In various workplace settings, employees are entitled to various benefits. Some of them come as privileges while some are the rights and are outlined by the labor laws. Some of the employers use their benefits packages as bait to attract and maintain a proficient and skilled workforce (Deakin & Morris, 2012). However, some companies find it difficult to extend the benefits fully citing tight budgets all at the plight of unaware employees. However, not all of these benefits are mandated by law hence being considered as privileges.
It is of importance for every workman to understand their benefits and draw a line between the mandatory ones and those that could be offered as opportunities. However, this is not so with various employees who lack adequate information associated with labor laws. They therefore end up being oppressed without their knowledge. This is ironical since the key factor any job seeker considers when looking for a job is what packages come with it (Deakin & Morris, 2012).
One of the benefits offered to the employee is the unemployment insurance. This is a package that incorporates a worker to an insurance program which provides payments to them in case they lose their jobs. The insurance package is fully covered by the employer. However, the employee must be eligible for the same. Another important benefit is family and medical leave.
This is entrenched in the FMLA (Family and Medical Leave Act) (Deakin & Morris, 2012). It provides an employee who has met eligibility requirement with job protection after taking a leave for specific reasons. For instance, a maternity leave is offered for a period between four and eight weeks (Snell & Bohlander, 2015).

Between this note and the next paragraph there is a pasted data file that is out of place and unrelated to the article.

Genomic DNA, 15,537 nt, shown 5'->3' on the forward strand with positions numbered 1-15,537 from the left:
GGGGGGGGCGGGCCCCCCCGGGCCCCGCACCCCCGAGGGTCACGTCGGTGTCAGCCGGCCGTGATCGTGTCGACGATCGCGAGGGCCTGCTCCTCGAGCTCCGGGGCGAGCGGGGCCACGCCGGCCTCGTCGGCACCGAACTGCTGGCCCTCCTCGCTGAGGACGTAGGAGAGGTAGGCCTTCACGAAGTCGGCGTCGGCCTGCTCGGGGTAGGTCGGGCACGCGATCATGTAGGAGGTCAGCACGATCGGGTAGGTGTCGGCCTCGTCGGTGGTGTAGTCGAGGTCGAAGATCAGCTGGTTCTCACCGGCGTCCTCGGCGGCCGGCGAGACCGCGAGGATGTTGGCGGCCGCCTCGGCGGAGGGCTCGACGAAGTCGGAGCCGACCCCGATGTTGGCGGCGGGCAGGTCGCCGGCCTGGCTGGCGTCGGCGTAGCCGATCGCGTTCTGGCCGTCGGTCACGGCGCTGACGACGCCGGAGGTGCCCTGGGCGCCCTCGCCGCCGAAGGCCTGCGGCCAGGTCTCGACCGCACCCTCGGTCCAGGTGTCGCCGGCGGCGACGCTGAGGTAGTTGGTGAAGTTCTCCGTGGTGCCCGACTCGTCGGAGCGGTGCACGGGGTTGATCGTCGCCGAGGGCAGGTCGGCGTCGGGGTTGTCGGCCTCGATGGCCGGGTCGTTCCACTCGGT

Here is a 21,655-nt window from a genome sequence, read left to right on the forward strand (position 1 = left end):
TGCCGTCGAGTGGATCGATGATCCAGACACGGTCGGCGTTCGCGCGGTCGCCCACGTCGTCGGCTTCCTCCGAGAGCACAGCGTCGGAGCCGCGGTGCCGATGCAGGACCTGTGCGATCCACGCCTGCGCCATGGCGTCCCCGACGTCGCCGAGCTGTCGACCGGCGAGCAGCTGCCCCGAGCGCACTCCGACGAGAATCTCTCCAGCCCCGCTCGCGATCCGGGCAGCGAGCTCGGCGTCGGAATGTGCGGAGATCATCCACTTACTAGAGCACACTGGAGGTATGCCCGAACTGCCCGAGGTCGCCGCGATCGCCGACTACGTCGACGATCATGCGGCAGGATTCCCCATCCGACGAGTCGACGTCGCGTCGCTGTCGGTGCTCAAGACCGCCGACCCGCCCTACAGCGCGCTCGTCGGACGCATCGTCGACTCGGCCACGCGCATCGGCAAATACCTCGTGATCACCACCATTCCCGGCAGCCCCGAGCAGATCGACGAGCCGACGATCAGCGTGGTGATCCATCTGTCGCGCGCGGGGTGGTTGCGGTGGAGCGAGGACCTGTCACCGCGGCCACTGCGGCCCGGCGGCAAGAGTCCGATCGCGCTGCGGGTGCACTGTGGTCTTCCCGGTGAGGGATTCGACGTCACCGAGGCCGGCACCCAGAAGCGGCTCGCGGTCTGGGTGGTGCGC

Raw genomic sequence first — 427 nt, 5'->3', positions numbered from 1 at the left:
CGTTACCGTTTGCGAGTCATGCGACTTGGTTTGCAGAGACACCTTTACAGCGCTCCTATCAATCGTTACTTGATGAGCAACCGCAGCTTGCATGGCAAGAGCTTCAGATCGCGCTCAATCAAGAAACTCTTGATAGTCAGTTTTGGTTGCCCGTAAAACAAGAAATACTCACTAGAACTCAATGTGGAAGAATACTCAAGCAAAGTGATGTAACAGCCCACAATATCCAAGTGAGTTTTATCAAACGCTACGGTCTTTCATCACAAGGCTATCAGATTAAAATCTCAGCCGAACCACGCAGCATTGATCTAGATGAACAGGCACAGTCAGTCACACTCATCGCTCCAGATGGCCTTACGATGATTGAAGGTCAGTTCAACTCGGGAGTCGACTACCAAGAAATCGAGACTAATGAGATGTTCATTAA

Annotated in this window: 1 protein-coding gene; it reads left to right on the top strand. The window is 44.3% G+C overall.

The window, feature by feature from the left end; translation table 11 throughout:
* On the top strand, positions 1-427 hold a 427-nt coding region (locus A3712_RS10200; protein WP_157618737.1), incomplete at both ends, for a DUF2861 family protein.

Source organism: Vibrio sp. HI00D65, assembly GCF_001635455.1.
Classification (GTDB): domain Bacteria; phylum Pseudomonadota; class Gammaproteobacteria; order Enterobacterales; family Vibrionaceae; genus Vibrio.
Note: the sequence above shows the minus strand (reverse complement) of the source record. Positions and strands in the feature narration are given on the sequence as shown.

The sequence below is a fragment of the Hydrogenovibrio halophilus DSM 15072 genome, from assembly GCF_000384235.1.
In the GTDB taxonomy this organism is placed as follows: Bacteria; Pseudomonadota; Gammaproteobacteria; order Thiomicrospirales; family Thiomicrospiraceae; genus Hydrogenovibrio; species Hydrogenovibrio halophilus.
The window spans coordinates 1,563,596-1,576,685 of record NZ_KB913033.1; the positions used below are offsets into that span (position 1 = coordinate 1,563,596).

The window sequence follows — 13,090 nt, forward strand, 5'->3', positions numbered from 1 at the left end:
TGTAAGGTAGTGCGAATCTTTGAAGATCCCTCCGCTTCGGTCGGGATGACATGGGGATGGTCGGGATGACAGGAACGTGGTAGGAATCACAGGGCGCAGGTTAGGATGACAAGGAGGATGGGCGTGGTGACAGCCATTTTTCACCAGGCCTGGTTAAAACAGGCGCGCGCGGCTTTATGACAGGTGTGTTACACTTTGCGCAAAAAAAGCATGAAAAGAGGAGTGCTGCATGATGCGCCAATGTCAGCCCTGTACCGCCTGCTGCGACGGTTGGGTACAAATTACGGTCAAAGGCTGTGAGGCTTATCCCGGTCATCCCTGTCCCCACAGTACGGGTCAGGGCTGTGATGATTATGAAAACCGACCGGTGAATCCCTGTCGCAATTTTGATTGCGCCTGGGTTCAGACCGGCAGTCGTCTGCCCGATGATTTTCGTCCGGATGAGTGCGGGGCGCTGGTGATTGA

Other benefits entitled to workers are, workman compensation, sick pay, vacation, health care insurance and pension and retirement benefits. Pension and retirement are regulated by the tax laws. Workman’s compensation provides the employee with disability income and medical benefits. Holidays and vacations are provided for monotony-breaking and also for the employees to take time off and address personal issues that cannot be handled during the normal working session (Snell & Bohlander, 2015).
The cost of healthcare is increasing, and employees have to determine what is best for the employees while maintaining the company’s budget. Employers are giving employees choices to different type of benefit arrangements while sill exposing them to cost of providing health benefits and health care services the employees enjoys benefits such as specialized care, utilization of healthcare services, and improved health care expansion of health insurance coverage (Fronstin, 2012).
Health Maintenance Organization (HMO)
HMO offers its members with extensive medical services which are prepaid. An individual chooses a primary care physician within a network to coordinate care. Moreover, for a person to be attended by the primary care physician, referral is requiring besides an emergency. For one to receive healthcare, you have an obligation to follow your network, failure to which the health insurance does not cover (Fronstin, 2012). Provision of healthcare through the primary care physician helps in low healthcare cost for everyone.
Preferred Provider Organization (PPO)